How to Overcome this Problem:

Accredited swimming instructors are specially trained to teach students exactly how to move their limbs in a way that they get the most from their expended energy. These certified instructors are also trained to identify technique errors that hold students back from moving with purpose in the water. It’s nearly impossible to spot your own mistakes as a beginning swimmer, so it helps tremendously having someone else there to do this work for you. Not only that, but swimming instructors can help to reinforce positive habits that support long term success.

In short, relying on self-teaching methods usually isn’t the ideal way to learn how to swim, especially if you’re negatively buoyant. In many ways, this does more harm than good since it promotes feelings of panic and stress when things don’t go your way. Reaching out to an experienced swimmer for help is the most effective option to avoid instilling these negative body movement patterns into your subconscious.

Difficult to Take Slow, Deep Breaths When Under Duress

Lastly, not having the reassurance of flotation as a backup can have an adverse effect on breathing.

Often times, the importance of breathing goes overlooked in the domain of swimming. Many people concentrate on the kinesthetic motion of a novice swimmer to the exclusion of everything else. Body movement certainly is critical, but breathing is just as important. How a swimmer breathes in the water has direct consequences on their overall stamina, flotation capacities, along with the time they’re able to stay underwater.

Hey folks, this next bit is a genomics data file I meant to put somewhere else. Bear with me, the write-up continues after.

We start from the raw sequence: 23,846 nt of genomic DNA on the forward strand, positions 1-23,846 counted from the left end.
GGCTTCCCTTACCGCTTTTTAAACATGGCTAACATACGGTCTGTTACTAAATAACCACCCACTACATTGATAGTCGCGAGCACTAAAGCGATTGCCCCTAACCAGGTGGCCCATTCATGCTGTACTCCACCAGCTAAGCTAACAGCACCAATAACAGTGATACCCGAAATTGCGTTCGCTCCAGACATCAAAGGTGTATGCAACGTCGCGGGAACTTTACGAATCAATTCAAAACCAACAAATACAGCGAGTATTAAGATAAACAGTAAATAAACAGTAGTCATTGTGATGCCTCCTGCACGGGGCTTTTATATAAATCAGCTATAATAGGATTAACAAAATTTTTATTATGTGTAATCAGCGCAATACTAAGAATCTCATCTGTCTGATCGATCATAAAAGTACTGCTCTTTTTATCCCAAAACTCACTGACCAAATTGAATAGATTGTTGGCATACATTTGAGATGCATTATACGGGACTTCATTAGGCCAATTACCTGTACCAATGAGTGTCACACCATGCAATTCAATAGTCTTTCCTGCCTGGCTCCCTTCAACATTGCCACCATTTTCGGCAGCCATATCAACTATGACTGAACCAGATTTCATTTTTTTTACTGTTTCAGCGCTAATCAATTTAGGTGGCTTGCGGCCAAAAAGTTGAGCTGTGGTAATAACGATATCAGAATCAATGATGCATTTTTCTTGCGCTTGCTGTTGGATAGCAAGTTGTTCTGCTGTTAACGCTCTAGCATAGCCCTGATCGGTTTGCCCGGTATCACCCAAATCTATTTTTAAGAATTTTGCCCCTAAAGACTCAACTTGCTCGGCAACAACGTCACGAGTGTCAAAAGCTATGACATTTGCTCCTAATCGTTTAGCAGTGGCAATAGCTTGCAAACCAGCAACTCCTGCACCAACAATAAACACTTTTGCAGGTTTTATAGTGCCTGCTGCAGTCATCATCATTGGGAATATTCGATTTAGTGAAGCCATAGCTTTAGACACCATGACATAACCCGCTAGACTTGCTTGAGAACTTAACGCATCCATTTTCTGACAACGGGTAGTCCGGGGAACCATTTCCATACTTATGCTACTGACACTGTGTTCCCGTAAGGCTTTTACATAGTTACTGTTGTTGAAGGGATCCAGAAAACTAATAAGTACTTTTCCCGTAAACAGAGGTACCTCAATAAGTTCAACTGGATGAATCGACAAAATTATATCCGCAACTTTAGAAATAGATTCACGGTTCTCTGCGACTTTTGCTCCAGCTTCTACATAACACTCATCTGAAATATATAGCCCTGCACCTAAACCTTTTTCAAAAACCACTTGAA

In a perfect world, a swimmer should make a conscious effort to take slow, deep breaths as they swim. This way, a sufficient supply of oxygen is being delivered to the muscles, so they’re able to swim for longer. A higher volume of oxygen in the lungs also supports flotation, which slows the rate at which a negatively buoyant swimmer sinks. Slow, deep breaths also permit a swimmer to stay underwater for longer periods of time, so they don’t have to frequently go through the hassle of resurfacing every few seconds.